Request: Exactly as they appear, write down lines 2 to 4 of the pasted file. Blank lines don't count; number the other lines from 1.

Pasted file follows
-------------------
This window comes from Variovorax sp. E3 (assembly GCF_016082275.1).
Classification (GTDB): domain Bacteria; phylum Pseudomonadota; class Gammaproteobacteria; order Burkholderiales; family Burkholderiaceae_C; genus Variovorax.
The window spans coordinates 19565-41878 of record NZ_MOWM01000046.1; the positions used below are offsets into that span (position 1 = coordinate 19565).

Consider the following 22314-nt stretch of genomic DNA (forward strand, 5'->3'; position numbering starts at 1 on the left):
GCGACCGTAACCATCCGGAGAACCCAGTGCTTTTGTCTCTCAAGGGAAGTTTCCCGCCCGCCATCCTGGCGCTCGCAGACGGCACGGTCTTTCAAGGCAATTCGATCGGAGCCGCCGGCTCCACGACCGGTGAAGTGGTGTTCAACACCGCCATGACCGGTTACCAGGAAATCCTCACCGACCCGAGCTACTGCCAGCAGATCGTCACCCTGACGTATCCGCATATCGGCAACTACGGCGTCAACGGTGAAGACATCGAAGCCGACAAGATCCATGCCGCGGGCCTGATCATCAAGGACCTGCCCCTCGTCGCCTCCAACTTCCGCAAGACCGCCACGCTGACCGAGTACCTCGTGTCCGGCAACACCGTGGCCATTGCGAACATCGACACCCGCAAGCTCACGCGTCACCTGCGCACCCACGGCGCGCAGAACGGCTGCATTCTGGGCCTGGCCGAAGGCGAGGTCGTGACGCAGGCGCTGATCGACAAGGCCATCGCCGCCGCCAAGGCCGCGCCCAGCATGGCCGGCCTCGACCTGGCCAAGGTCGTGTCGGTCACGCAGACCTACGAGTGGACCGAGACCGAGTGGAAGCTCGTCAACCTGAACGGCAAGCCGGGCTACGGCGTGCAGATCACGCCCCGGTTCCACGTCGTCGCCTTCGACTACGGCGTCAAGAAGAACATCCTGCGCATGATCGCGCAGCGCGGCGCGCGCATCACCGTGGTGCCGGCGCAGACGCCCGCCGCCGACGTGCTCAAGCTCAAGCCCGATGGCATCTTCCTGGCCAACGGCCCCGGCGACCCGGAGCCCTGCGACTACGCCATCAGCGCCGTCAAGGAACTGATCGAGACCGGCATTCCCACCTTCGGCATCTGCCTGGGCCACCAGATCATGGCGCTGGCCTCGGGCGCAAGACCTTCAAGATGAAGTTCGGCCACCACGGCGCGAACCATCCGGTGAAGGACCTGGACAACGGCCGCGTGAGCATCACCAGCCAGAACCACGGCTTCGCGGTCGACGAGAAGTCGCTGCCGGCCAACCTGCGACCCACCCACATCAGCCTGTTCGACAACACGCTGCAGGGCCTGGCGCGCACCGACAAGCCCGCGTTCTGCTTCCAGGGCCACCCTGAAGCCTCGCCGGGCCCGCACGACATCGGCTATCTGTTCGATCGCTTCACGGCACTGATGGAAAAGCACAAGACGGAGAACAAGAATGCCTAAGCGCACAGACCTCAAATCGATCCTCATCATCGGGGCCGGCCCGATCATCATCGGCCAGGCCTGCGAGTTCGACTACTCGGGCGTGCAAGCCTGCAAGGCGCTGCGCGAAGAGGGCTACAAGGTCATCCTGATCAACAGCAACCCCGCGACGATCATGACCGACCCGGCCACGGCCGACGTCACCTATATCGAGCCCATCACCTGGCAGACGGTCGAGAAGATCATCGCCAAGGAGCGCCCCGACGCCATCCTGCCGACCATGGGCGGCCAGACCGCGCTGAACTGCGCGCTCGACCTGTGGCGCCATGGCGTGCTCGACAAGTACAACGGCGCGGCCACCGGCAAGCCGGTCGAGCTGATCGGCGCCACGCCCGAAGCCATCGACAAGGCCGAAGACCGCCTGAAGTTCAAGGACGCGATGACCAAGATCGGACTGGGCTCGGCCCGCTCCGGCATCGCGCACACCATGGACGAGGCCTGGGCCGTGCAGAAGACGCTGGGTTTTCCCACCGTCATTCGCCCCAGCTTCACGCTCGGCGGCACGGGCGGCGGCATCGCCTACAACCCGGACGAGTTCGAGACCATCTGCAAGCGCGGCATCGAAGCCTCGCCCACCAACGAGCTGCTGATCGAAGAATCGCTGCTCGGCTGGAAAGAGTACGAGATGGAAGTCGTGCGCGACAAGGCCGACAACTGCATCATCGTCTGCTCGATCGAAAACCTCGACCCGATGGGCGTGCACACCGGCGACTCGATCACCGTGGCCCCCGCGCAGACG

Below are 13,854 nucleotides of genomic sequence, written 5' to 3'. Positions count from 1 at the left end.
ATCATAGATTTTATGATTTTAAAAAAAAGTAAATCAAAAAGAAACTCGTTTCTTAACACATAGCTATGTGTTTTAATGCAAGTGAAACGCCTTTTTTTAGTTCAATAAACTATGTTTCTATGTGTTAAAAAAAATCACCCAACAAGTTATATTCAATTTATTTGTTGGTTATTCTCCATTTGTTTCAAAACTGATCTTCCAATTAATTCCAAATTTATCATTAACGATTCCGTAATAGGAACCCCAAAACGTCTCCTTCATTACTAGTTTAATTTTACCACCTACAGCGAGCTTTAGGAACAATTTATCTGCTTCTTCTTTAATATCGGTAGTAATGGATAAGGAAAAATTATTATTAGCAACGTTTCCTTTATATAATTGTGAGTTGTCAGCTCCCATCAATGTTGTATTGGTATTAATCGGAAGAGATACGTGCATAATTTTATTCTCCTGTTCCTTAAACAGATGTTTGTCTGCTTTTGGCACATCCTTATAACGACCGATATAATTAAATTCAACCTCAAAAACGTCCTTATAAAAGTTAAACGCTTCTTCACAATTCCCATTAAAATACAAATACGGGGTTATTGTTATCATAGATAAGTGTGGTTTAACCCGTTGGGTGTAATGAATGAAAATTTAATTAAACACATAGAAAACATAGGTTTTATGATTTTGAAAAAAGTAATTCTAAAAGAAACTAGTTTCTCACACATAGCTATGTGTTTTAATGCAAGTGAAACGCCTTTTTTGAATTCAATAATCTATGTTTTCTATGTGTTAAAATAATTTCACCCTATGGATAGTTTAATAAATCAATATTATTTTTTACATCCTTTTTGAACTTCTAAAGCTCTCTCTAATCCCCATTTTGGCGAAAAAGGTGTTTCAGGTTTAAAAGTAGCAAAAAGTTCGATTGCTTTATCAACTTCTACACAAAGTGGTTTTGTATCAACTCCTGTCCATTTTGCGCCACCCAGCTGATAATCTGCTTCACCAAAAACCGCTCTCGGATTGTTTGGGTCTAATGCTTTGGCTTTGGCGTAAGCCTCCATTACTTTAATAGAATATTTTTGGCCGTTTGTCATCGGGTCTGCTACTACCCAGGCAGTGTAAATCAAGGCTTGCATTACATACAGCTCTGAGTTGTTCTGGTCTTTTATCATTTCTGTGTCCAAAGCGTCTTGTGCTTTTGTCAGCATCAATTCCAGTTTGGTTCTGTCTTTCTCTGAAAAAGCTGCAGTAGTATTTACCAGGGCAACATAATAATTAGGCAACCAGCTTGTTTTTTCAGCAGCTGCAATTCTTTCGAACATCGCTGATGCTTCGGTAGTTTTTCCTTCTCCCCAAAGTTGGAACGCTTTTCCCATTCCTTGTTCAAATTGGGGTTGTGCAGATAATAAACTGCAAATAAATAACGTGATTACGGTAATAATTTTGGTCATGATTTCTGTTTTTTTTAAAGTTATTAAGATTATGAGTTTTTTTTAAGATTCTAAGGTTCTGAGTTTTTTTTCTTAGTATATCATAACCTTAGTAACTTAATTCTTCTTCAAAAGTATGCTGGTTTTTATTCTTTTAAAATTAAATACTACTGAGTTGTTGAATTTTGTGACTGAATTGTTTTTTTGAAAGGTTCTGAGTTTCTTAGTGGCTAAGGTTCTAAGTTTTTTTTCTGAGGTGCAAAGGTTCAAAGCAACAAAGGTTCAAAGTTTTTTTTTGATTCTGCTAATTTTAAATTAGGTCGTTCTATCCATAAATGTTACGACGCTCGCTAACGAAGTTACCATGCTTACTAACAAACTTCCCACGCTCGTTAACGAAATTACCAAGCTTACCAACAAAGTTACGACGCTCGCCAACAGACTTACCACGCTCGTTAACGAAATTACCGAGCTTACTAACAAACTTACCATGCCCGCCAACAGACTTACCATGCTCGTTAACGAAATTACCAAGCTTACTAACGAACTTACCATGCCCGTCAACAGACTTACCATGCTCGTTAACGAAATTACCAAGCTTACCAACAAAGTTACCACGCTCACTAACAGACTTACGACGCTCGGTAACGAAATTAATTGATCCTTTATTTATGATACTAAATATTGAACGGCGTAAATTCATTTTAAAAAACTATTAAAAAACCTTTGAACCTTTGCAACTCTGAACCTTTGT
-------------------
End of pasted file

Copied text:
Classification (GTDB): domain Bacteria; phylum Pseudomonadota; class Gammaproteobacteria; order Burkholderiales; family Burkholderiaceae_C; genus Variovorax.
The window spans coordinates 19565-41878 of record NZ_MOWM01000046.1; the positions used below are offsets into that span (position 1 = coordinate 19565).

Consider the following 22314-nt stretch of genomic DNA (forward strand, 5'->3'; position numbering starts at 1 on the left):